The Power of Quotes to Teach and Inspire

Quotes are tiny sound bites that touch both our thoughts and feelings as we hear them—or read them.

What is your favorite quote? Do you have one? I do. For most of my life, I have been fascinated by quotes. I memorized some by choice, others by assignment, and a few by challenge.

One of the earliest I memorized was this:

“We observe today, not a victory of party, but a celebration of freedom symbolizing an end, as well as a beginning—signifying renewal, as well as change. For I have sworn before you and almighty God the same solemn oath our forebears prescribed nearly a century and three-quarters ago. Let the word go forth from this time and place that the torch has been passed to a new generation of Americans—born in this century, tempered by war, disciplined by a hard and bitter peace, proud of our ancient heritage—and unwilling to witness or permit the slow undoing of those human rights to which this nation has always been committed, to which we are committed today at home and around the world.”

These are the opening lines of John F. Kennedy’s Inaugural Address. Though I know it was probably written by a speechwriter, I never fail to be inspired by those words. I feel as though my calling as a trainer and performance consultant is contained in those words. Whenever I finish a class or a presentation or an intervention, I believe these words will fit—if I’ve done my job.

Quotes that Resonate for Me

There are other quotes that have had meaning for me, as well:

“Imagination is more important than knowledge.” —Albert Einstein

Einstein reminds me of the importance of creativity and making new connections. Whenever I present in Orlando, I ask my audience to guess who said that quote. Most often, the guess is Walt Disney (notice how context—in this case, where we were—shaped the guesses!). It is a great springboard into the content.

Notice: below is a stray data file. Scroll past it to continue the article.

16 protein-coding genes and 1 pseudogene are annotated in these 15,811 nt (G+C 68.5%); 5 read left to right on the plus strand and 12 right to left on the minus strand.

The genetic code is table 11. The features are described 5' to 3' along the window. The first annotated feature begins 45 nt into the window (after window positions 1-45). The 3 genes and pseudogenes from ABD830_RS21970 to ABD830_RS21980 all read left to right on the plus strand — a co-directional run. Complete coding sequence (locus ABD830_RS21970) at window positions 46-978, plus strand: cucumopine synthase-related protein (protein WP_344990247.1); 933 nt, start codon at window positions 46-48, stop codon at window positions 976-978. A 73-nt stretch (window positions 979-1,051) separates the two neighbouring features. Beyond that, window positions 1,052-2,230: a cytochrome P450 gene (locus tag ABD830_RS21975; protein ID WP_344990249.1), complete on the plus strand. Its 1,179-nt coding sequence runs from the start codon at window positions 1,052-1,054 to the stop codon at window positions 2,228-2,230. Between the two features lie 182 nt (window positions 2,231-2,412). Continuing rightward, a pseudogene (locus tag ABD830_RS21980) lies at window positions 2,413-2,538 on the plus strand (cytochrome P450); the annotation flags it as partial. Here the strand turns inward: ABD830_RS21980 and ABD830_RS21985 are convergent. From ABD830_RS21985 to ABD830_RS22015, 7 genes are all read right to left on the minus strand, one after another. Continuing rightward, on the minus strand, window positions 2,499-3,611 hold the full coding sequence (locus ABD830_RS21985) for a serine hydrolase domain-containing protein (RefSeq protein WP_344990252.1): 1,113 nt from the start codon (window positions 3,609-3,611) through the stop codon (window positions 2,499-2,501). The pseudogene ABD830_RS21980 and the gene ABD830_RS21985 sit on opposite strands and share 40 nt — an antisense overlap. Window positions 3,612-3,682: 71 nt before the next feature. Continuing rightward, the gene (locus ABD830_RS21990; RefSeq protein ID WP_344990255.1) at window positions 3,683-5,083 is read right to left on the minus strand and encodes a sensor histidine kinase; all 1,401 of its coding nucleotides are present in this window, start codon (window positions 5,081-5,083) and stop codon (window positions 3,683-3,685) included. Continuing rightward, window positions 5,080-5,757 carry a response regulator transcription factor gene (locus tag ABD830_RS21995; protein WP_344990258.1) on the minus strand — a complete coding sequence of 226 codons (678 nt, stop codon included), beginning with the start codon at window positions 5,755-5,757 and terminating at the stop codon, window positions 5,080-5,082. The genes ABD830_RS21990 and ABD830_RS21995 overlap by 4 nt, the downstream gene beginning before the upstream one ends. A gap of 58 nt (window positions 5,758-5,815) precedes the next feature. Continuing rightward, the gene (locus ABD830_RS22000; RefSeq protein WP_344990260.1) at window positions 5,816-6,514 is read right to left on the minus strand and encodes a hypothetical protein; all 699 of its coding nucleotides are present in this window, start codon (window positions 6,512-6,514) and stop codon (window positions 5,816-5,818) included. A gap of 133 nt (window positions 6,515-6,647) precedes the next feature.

“When principle is involved, be deaf to expediency.” —Commodore Maury

In today’s world, things can seem upside down. Evil is celebrated. Good is vilified. It is important to clarify what we believe in and stand for. Does each of us have a true north?

“Writing crystallizes thought. Thought produces action. Don’t just think it—ink it!” —Bob Pike

Yes, sometimes I even use my own quotes. It is important to write things down. It both clarifies and crystalizes our thinking.

“What I hear, I forget. What I see, I remember. What I do, I understand.” —A protégé of Confucius

For decades, I thought Confucius said this. Then, when I was teaching in China, a student said he had searched all of Confucius’ writings and could not find this quote. The next day, another student said he had found the quote in the writings a protégéso I made the attribution change. This quote summarizes everything I believe about adult learning. The more people experience, the greater the learning and application. Don’t just cover contentallow learners to experience the content.

Operation Appreciation

“The greatest need of every human being is the need for appreciation.” —William James

William James often is called the Father of American Psychology. We are often quick to criticize, but slow to show appreciation. And often it seems, the more important people are to us, the more we take them for granted.